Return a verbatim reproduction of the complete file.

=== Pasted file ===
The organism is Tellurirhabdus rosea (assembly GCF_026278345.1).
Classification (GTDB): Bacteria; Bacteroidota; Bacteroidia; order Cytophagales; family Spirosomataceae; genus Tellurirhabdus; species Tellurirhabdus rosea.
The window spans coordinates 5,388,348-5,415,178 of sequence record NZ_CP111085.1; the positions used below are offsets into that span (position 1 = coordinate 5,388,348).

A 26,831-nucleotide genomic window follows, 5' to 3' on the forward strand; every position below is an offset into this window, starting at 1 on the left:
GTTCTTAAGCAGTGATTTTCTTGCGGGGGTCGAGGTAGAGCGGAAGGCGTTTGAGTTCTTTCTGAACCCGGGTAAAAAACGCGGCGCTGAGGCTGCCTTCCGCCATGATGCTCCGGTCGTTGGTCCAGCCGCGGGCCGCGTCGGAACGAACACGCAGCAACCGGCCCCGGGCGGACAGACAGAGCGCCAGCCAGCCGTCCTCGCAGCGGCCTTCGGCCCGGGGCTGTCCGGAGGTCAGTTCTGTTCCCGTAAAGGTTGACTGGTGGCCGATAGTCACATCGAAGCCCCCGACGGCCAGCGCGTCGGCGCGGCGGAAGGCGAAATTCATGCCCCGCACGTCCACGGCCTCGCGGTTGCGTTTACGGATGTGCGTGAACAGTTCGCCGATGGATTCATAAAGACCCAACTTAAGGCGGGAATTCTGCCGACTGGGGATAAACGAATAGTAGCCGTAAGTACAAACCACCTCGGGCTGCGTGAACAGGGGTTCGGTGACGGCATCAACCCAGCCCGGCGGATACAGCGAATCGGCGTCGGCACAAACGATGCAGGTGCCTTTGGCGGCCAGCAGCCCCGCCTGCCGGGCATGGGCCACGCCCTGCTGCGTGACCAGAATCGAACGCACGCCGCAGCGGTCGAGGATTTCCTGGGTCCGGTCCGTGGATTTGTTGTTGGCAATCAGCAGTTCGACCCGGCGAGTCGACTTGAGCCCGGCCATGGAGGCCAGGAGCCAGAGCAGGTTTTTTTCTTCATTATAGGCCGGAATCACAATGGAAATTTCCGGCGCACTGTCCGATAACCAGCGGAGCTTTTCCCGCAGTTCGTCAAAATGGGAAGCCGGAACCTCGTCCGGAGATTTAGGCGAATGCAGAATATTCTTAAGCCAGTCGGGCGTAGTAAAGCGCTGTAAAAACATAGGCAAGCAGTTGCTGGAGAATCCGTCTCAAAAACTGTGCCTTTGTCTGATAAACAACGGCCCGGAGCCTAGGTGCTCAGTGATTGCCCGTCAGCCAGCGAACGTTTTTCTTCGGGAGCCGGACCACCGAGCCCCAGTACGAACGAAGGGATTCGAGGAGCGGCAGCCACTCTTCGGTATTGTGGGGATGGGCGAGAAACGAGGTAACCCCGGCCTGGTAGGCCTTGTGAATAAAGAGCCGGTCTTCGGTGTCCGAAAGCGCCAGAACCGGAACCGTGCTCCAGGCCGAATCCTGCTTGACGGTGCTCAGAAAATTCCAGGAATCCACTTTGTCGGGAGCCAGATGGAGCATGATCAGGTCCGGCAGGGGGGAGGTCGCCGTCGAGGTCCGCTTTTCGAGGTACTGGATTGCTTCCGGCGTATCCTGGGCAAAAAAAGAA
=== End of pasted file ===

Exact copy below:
The organism is Tellurirhabdus rosea (assembly GCF_026278345.1).
Classification (GTDB): Bacteria; Bacteroidota; Bacteroidia; order Cytophagales; family Spirosomataceae; genus Tellurirhabdus; species Tellurirhabdus rosea.
The window spans coordinates 5,388,348-5,415,178 of sequence record NZ_CP111085.1; the positions used below are offsets into that span (position 1 = coordinate 5,388,348).

A 26,831-nucleotide genomic window follows, 5' to 3' on the forward strand; every position below is an offset into this window, starting at 1 on the left:
GTTCTTAAGCAGTGATTTTCTTGCGGGGGTCGAGGTAGAGCGGAAGGCGTTTGAGTTCTTTCTGAACCCGGGTAAAAAACGCGGCGCTGAGGCTGCCTTCCGCCATGATGCTCCGGTCGTTGGTCCAGCCGCGGGCCGCGTCGGAACGAACACGCAGCAACCGGCCCCGGGCGGACAGACAGAGCGCCAGCCAGCCGTCCTCGCAGCGGCCTTCGGCCCGGGGCTGTCCGGAGGTCAGTTCTGTTCCCGTAAAGGTTGACTGGTGGCCGATAGTCACATCGAAGCCCCCGACGGCCAGCGCGTCGGCGCGGCGGAAGGCGAAATTCATGCCCCGCACGTCCACGGCCTCGCGGTTGCGTTTACGGATGTGCGTGAACAGTTCGCCGATGGATTCATAAAGACCCAACTTAAGGCGGGAATTCTGCCGACTGGGGATAAACGAATAGTAGCCGTAAGTACAAACCACCTCGGGCTGCGTGAACAGGGGTTCGGTGACGGCATCAACCCAGCCCGGCGGATACAGCGAATCGGCGTCGGCACAAACGATGCAGGTGCCTTTGGCGGCCAGCAGCCCCGCCTGCCGGGCATGGGCCACGCCCTGCTGCGTGACCAGAATCGAACGCACGCCGCAGCGGTCGAGGATTTCCTGGGTCCGGTCCGTGGATTTGTTGTTGGCAATCAGCAGTTCGACCCGGCGAGTCGACTTGAGCCCGGCCATGGAGGCCAGGAGCCAGAGCAGGTTTTTTTCTTCATTATAGGCCGGAATCACAATGGAAATTTCCGGCGCACTGTCCGATAACCAGCGGAGCTTTTCCCGCAGTTCGTCAAAATGGGAAGCCGGAACCTCGTCCGGAGATTTAGGCGAATGCAGAATATTCTTAAGCCAGTCGGGCGTAGTAAAGCGCTGTAAAAACATAGGCAAGCAGTTGCTGGAGAATCCGTCTCAAAAACTGTGCCTTTGTCTGATAAACAACGGCCCGGAGCCTAGGTGCTCAGTGATTGCCCGTCAGCCAGCGAACGTTTTTCTTCGGGAGCCGGACCACCGAGCCCCAGTACGAACGAAGGGATTCGAGGAGCGGCAGCCACTCTTCGGTATTGTGGGGATGGGCGAGAAACGAGGTAACCCCGGCCTGGTAGGCCTTGTGAATAAAGAGCCGGTCTTCGGTGTCCGAAAGCGCCAGAACCGGAACCGTGCTCCAGGCCGAATCCTGCTTGACGGTGCTCAGAAAATTCCAGGAATCCACTTTGTCGGGAGCCAGATGGAGCATGATCAGGTCCGGCAGGGGGGAGGTCGCCGTCGAGGTCCGCTTTTCGAGGTACTGGATTGCTTCCGGCGTATCCTGGGCAAAAAAAGAA